Cam Recommendation:
Not necessarily a metric, but the final "Cam Recommendation" is, after all,
the reason why we called. Comparing and contrasting all of the recommended cams is not unlike looking at a number of bids from a group of home contractors. Really low or high bids, or in this case mild or wild cam specs, should raise your suspicions.

Price: By the time we publish this article, we are still hoping that the quoted price for each camshaft in our audit will be measured in U.S. dollars and not Yen.

Website Remarks: Obviously not a part of our over-the-phone audit, a review of each manufacturer's website tells us who understands the importance easy-to-access product information (cam cards) plays pre and post sale. After receiving your over-the-phone recommendation can you locate your cam's specs on the manufacturer's website with ease? Can you browse a line of cams without fumbling through a PDF?

All right, let's get busy. On to the phone calls...

ISKY Racing Cams
While it would seem appropriate to distinguish "ISKY" as one of the most legendary names in the performance aftermarket, year after year the term "legend" is losing
its spark within the industry. After all, we are 60 years past the dawn of the performance automotive pastime and any manufacturer that's still
around can be considered a legend. Well the good news is many have
survived. Holley, Crane Cams, Erson, Edelbrock, MSD, Mr. Gasket, etc. With so many legends, who really is legendary?

The call into ISKY was rather "vanilla" in nature. While the rep did not come across as apathetic, he also did not come across as enthusiastic. Considering the technical expertise that exists within the walls of the ISKY facility, we gave ISKY a modest "Level of Inquiry" score since the rep never asked about our cylinder head, intake, or carb combination.

Iskenderian Tech Line Evaluation
Tech Line Number: (323) 770-0930
Time of Inquiry
10:29 AM Wed 02/17/10
On Hold Time
1 minute
Overall Call Time
4 minutes
Level of Hospitality
(Poor 1-2-3-4-5 Excellent)
Level of Inquiry
(Poor 1-2-3-4-5 Excellent)
* Make, Model, Year, Axle Ratio, Trans, Block, CID, Bore, Street or Strip
Cam Recommendation
PN 381262, Intake Lift .445”, Exhaust Lift .445”, Duration 208 @ .050", Lobe Separation 108, RPM Range 2000-5500
Price (cam and lifters) $213.00
Other Remarks  
* List of "Build and Application" attributes adjacent to "Level of Inquiry" score represents those for which each sales rep inquired during call.

ISKY was the only company we called that recommended a single pattern cam. Single pattern cams are ground with the same duration and lift values for the intake and exhaust. It is commonly thought that single patterns are old technology and only guys "nostalgic" for true 60's cam specs are still installing them. Certainly the oddball of all the cam recommendations we received during our research, the specs on ISKY's "262 supercam" were much different than the rest. From the short 208 duration, low .445" lift, and curious 2000-5000 rpm range, the ISKY cam could stand a follow-up call based soley on its relative "out-of-range" personality.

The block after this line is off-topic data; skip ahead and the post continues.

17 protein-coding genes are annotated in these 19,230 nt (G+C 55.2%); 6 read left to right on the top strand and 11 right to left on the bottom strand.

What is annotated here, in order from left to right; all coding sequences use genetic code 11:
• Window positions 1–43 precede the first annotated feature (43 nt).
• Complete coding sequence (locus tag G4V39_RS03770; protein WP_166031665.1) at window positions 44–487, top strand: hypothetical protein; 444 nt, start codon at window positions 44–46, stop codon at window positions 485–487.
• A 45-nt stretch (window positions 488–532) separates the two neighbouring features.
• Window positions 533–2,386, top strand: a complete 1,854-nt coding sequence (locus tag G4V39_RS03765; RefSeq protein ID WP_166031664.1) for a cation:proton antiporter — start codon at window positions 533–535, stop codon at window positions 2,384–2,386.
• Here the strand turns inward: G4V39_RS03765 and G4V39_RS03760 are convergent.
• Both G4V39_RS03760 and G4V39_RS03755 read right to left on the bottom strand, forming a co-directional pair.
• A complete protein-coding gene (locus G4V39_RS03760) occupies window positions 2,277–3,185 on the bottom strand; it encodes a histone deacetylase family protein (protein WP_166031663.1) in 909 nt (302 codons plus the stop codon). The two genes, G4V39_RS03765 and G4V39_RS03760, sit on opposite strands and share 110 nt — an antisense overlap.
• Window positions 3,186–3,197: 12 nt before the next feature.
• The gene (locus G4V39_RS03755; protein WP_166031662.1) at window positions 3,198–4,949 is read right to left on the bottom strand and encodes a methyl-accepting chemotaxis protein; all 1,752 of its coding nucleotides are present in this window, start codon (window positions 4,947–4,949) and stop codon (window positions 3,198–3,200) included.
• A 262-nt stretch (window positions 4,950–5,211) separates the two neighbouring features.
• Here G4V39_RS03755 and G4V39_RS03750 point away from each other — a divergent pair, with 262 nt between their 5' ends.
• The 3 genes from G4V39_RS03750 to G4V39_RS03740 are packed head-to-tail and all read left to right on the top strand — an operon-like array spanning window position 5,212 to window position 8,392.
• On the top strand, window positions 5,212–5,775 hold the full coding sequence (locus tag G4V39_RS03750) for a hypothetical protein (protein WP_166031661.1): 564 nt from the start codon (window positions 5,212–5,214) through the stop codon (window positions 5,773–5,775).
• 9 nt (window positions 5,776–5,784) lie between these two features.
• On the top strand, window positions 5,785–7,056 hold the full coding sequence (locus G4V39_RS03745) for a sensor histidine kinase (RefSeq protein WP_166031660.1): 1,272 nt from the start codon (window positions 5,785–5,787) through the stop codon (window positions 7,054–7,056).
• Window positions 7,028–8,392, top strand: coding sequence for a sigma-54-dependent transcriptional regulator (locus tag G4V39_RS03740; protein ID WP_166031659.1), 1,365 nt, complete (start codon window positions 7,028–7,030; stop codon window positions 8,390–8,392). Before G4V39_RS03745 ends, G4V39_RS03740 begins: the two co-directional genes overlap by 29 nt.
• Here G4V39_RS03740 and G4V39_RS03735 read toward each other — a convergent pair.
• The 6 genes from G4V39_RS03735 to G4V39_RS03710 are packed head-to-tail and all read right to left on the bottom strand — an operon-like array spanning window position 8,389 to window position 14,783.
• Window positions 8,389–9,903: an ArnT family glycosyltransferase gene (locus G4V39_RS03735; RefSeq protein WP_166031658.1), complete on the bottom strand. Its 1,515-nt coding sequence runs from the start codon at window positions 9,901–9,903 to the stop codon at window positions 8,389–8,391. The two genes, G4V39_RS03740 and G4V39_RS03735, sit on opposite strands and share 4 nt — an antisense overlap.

Website Remarks

Cam You Help Me 1, we warmed up to ISKY's website. In 2005, the site seemed clean and modern, particularly due to having the ISKY catalog integrated into the site. Now however, we find the site clumsy and annoying. If you have a part number you can easily get a cam card by typing the part number in. However, if you want to browse comparable cams you have to open their catalog in PDF format and manually enter part numbers back into the website to get a cam card. It's 2010 guys! Then again, all of ISKY's SBF cams appear to be single pattern. Maybe ISKY is just nostalgic for how cams and websites USED to be done?

(Edelbrock, Lunati, Bullet, Crower, Comp Cams)

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In This Article...
FordMuscle puts six camshaft manufacturers to the test in this updated follow-up to 2005's Cam You Help Me 1. Does a down economy mean improved customer service? Let's take a look at who's stepping up and who's conducting business as usual in the world of performance camshaft manufacturers.

The Hit List!
Just because they all sell camshafts and have you in their crosshairs, doesn't mean they're all the same by any definition. Each manufacturer we called has their own company personality and specialties. This year we included:




Bullet Cams

Crower Cams and Equipment

Comp Group